Book Review

Shadow of the Raven: Book Review

Shadow of the Raven: Book One, Sons of Kings

Shadow of the Raven: Book One, Sons of Kings

Shadow of the Raven is  beautifully written, edited and formatted. I received a free kindle copy  of this historical novel from the author, Millie Thom, in return for a review .  Shadow of the Raven is Book One of the Sons of Kings trilogy.

The story follows the early years of Alfred of Wessex and the fictitious Eadwulf of Mercia – the sons of kings.

The unfamiliar names are hard to grip at first, but ring with charm – Morwenna, Ocea, Aethelnoth, Thrydwulf, Burgred, Sigehelm, Beorhtwulf, Beornred, Aethelbald, Osbuh, and Aethelswith! The Old English for Alfred is Aelfred or Aefraed. I’m happy the author stuck with Alfred.  A handy cast of Characters helps you keep track.

The story opens in 851, at a time when the fierce Danes (Vikings) routinely plundered Western Europe. Betrayed by one of their own, the Mercians fall to the Danes. His father slain, young Eadwulf is taken away as a slave. Morwenna, his mother, is also captured. Much later, their brief reunion is one of the most poignant scenes in this tale.

We are given a glimpse of Alfred the Great’s early life. When we leave him,  he is barely nine years old but we see how a trip to the Holy City when he was only four shaped his beliefs.  Two years after his mother dies, young Alfred accompanies his father on a second voyage to Rome. Before they leave, King Aethelwulf splits Wessex in two, setting a son to rule each part in his absence. This abdication makes things difficult on his return in 856.

Earlier, in May 853, Alfred’s sister Aethelswith marries Burgred, now King of Mercia, sealing the liaison between the two kingdoms.

It is difficult to believe that Eadwulf of Mercia isn’t a real person telling his own tale – his new life of slavery in a bewildering Danish culture is so richly portrayed. Reviled by his first master’s wife, he finds himself befriended by a new master until he falls in love with the wrong girl. To save his life, Eadwulf must leave, and find his way home to Mercia. But first, there is a matter of revenge to be sorted. I wonder if his savage upbringing will have consequences on his return.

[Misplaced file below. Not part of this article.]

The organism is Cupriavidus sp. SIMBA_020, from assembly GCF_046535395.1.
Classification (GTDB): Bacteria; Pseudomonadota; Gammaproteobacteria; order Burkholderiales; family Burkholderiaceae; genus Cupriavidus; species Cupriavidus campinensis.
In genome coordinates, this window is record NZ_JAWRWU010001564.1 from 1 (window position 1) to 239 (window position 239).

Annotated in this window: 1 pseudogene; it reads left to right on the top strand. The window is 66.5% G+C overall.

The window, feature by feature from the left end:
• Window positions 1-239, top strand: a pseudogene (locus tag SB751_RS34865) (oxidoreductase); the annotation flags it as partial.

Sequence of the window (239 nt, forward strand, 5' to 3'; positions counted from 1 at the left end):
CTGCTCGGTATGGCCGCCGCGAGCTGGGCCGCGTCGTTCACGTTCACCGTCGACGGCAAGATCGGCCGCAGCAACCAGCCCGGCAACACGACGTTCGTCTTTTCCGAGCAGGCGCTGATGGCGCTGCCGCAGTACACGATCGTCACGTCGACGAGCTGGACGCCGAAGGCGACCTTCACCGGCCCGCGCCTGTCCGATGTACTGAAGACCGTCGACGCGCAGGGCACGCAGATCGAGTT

I loved Bernard Cornwell’s  Saxon Tales, and looked forward to Millie Thom’s Book Two, beginning in 864, confident she will give a stirring account of the next few years as portrayed in this map of the time.

512px-England_Great_Army_map.svgBy Hel-hama (Own work) [CC BY-SA 3.0], via Wikimedia Commons   (Based on Stenton ‘Anglo-Saxon England’ chapter 8 and Hill ‘ An Atlas of Anglo-Saxon England’ p40-1)

Shadow of the Raven: Book One, Sons of Kings

Shadow of the Raven: Sons of Kings, Book One

Pit of Vipers Sons Of Kings, Book Two

Fortunately I did not have to wait long for Book Two! The Pit of Vipers has just been released.  I could have asked for a review copy, but I hold the standard of the author’s research and her writing in high regard and was only too happy to buy myself a copy as soon as I saw it available.

Millie Thom’s blog gives the prices and links to Amazon UK and Amazon US.

Both books are available on Amazon Australia Kindle.


13 thoughts on “Shadow of the Raven: Book Review

  1. Pingback: Resolutions, Book Reviews And The Weather | Millie Thom

  2. Sounds as if it takes you into another existence! I’m totally in the twenty first century at present reading, ‘The Rosie Effect’, but shall keep this in mind for another time.

    Liked by 1 person

  3. Interesting… Is she a self-published author btw? I applaud you in supporting her efforts, reader support is always wonderful. I’m not sure if you’re familiar with Goodreads but that would also be a good place to put your review. Not sure it’s my cup of tea but I appreciate your review nonetheless! 🙂

    Liked by 1 person

  4. I have to follow up my last comment and say I’m sure you well know how important reader support is! And another place to check out if you’re not already familiar is LibraryThing. There’s been a lot of debate on Goodreads about self-published authors and plenty of people looking for quality work, which unfortunately there are a lot of self-pubs who are putting out half-hearted, half-finished pieces. To make matters worse some of these people get angry when anyone comments on the nature/quality of their work. … … …

    I digress. 😉

    Liked by 1 person

    • I wasn’t familiar with LibraryThing and will sign up now (before I read your other comments!). I’ve only just started being active on Goodreads, though I signed up some time ago.

      Yes, Millie is self-published, and that’s the reason I made sure to note the presentation of the novel. I’m new at reviewing and, after 56 years of reading, story comes before everything that I’ve since learned about the writing craft.

      I’m also new to getting ebooks and am astounded at what is passing for a novel these days. Some are barely prologues. Some sound great until you read a page or two, and no way I’d spend .99c on it, let alone $2.99.

      Thanks for your input, eLPy. I’m working on thickening my skin as I cannot possibly afford professional editing. I’ll do my best at polishing before publishing. I’m being a bit tongue-in-cheek in the widget when I say ‘ready or not’. 😀


  5. Pingback: Book Review: Pit of Vipers | Christine R

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